The first rule of any technology used in a business is that
automation applied to an efficient operation
will magnify the efficiency.
The second is that automation applied to an inefficient
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operation will magnify the inefficiency.
Time is one of the most valuable commodities in our lives. It is one of the few things that is equal for everyone. Even a billionaire only gets 24 hours in a day. It is vitally important that you work to limited the amount of your wasted time to make room for the things that are really important to you.
Even after you have made the commitment to limit your wasted time, it is still highly likely that curiosity will still be your undoing. I am talking about the things that suck almost everybody in:
- Do I have a new text message?
- I wonder if I have any new fresh and exciting email.
- How many visitors have been to my website in the last hour?
And the list goes on. Unfortunately, frequently indulging every whim of your curious mind can have adverse effects.
What’s the harm?
I’m glad you asked. Here are a few things to consider about these seemingly mindless and harmless indulgences.
1. How much time is it really taking? Let us say that you spend just 10 minutes of time each day on each of these activities. That’s 10 minutes a day, 5 days a week, and over a year’s time that is equivalent to a 40-hour workweek each year. An entire week! Finding that you can’t get your reports done on time? Now you know part of the reason why. Lost time really adds up.
2. Loss of momentum. Taking time away from your regular work flow to check your email costs you more time than just what you are using to pull up your email account, probably more than one, and read the new information. Whenever you finish this non-work related activity, you still have to get back on track with what you were supposed to be working on after you have finished with the email.
You have probably lost your train of thought, lost your place in the memo you were reading, or misplaced something you were using. Even worse, especially for those of us who are aging not so gracefully, you may completely forget what you were doing in the first place. And, you already know what happens to you next. You now have to take the time to respond to that email or text. And then you have to keep checking back to see what their response is. It never ends.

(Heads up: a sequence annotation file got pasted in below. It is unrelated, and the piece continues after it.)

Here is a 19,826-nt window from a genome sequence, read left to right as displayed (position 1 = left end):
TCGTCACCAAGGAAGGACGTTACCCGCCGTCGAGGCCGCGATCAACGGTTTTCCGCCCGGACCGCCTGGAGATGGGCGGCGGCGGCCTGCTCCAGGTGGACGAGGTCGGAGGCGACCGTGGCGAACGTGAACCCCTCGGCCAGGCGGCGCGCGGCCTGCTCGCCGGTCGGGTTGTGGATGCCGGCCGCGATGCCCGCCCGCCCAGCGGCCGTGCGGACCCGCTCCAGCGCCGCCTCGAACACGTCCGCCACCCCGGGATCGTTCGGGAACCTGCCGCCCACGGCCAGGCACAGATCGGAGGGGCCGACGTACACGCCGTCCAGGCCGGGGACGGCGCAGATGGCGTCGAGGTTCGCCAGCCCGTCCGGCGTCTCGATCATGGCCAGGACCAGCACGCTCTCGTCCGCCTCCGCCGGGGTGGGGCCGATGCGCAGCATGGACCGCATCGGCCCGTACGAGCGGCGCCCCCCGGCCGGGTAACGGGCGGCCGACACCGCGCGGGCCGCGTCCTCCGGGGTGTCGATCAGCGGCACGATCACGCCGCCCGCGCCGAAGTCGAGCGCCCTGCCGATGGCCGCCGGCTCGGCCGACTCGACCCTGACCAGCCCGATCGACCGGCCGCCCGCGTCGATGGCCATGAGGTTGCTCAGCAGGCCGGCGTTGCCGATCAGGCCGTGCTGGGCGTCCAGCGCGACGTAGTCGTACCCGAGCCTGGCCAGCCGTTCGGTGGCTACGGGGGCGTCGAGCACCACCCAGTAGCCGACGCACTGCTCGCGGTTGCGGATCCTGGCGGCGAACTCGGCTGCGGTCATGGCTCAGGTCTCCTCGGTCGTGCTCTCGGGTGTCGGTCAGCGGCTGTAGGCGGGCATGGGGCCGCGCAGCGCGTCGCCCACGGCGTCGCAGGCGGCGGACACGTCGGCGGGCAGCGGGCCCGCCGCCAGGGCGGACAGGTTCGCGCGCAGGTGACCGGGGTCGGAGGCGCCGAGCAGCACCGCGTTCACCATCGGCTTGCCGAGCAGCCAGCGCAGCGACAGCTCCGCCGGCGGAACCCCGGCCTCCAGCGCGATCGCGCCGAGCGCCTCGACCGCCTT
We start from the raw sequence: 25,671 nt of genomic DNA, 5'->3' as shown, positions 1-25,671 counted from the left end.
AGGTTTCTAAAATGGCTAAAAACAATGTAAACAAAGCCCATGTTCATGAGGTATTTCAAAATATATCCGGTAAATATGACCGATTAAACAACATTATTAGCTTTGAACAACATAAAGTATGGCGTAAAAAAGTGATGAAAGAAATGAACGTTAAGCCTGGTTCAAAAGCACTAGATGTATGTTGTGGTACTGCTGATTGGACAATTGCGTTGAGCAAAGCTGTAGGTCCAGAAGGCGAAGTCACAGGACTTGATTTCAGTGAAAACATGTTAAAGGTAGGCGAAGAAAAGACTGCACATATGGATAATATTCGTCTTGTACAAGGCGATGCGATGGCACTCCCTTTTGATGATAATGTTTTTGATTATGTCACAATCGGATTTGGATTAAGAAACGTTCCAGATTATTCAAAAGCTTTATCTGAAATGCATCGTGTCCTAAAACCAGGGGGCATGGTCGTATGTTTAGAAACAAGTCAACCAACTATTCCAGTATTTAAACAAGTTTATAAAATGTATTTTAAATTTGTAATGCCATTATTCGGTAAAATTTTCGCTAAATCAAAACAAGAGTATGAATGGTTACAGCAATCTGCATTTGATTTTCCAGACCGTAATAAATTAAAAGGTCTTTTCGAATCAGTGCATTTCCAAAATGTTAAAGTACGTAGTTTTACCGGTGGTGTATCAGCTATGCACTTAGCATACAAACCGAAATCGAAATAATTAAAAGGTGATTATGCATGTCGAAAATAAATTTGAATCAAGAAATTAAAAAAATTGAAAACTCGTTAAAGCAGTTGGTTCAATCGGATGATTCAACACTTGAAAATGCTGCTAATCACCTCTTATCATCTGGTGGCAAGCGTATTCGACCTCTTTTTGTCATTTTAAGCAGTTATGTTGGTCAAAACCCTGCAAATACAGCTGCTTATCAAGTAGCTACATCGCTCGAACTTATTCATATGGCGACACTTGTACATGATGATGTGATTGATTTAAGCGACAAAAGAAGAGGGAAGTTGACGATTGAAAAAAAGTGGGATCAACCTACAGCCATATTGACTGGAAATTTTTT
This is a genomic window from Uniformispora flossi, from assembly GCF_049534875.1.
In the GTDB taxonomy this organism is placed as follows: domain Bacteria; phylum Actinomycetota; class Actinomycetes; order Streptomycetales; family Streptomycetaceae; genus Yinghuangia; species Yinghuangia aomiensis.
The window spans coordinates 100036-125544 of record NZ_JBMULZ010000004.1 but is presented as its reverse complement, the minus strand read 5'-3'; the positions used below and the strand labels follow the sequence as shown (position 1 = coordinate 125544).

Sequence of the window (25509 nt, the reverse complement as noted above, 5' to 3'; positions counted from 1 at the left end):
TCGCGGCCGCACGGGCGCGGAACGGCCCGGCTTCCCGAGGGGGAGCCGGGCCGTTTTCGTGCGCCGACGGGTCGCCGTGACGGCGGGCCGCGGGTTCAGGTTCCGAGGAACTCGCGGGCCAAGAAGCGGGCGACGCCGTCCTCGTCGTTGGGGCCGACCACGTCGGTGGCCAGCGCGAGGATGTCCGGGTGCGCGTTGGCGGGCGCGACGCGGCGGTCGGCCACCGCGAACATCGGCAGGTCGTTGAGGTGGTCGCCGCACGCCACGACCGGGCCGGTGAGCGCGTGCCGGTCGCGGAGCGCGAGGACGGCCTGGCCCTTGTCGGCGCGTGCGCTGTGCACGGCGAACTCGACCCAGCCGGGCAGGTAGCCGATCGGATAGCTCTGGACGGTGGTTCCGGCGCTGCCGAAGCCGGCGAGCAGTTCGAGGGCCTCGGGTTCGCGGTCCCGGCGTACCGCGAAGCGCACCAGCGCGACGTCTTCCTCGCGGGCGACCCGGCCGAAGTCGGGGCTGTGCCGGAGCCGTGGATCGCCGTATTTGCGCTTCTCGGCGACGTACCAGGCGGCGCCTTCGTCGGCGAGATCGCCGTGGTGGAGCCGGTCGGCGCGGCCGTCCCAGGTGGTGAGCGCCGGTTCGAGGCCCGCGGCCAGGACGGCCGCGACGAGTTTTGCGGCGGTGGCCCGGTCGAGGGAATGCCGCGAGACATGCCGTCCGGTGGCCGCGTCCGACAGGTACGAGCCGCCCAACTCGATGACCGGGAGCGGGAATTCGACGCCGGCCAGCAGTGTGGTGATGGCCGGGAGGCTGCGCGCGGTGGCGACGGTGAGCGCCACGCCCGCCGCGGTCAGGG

What’s the answer?
1. Things can wait. Remember that many of life’s “urgencies” and emergencies can wait. In our high-velocity paced lives, people have lost a sense of how to properly prioritize things, and to how disconnect from their electronic devices so that they can concentrate on the task at hand.
Part of the issue is that we have bought into the myth that we can all multi-task. Many studies have been done to show that most people cannot. Not just that they do it poorly, but that they now have to spend more time “fixing” each of the tasks than they would have if they had done them individually.
This will come as a shock, I know, but there are many people who can get away with checking their personal email only once a day. Texting is the same way, believe it or not. Most of these types of distractions are very seldom of a critical nature. If someone’s message does happen to be critical, they will find a way to get it through to you.
On a more personal note, I use this same approach to the news. I rarely watch television, and even less often watch news. This has done wonders for my general state of mind, sleep, and productivity. You see, I have a few precious hours in the evening to get things done that are important to me. So, I have made the decision to not squander it listening to someone rehash and spin the day’s event.
And, if it’s important, it will come to my attention before the day is over. Probably from someone who cannot live without their daily fix of news.
2. Schedule it. Set aside a specific time of day to check on all of those little distractions that are keeping you from getting your work done. Perhaps you might choose to only deal with email at the end of the workday or over the lunch break.
Whatever you are perpetually curious about, set aside some time each day to address it. To maximize your efficiency in dealing with this, all you have to do is stick to the schedule.
3. Let people know. If everyone knows that you only look at email between 4:45pm and 5:00pm, they will probably call you if they need to communicate something that’s vitally important. If it isn’t really all that important, they may not send the email at all. This may even mean less work for you.
Additionally, you’ll find that people won’t bother you with text messages during the day if they know you’re not going to answer them anytime soon. And, with less stuff to distract you, you will be able to better focus on your work.
We all have and do little things that waste time. Some of those things are curiosity-based, and are frequently the most challenging to ignore. Be honest with yourself , and acknowledge the amount of time it costs you each year, time that you can never get back, time that could be used more effectively and efficiently.
Most of the things that pull you away can wait. Think about how often you really need to check these distractions and make a schedule for them. By informing the appropriate people of your plan, you can be sure that they will adapt and nothing critical will be missed or overlooked.
Take back control of your time. You’ll be glad you did!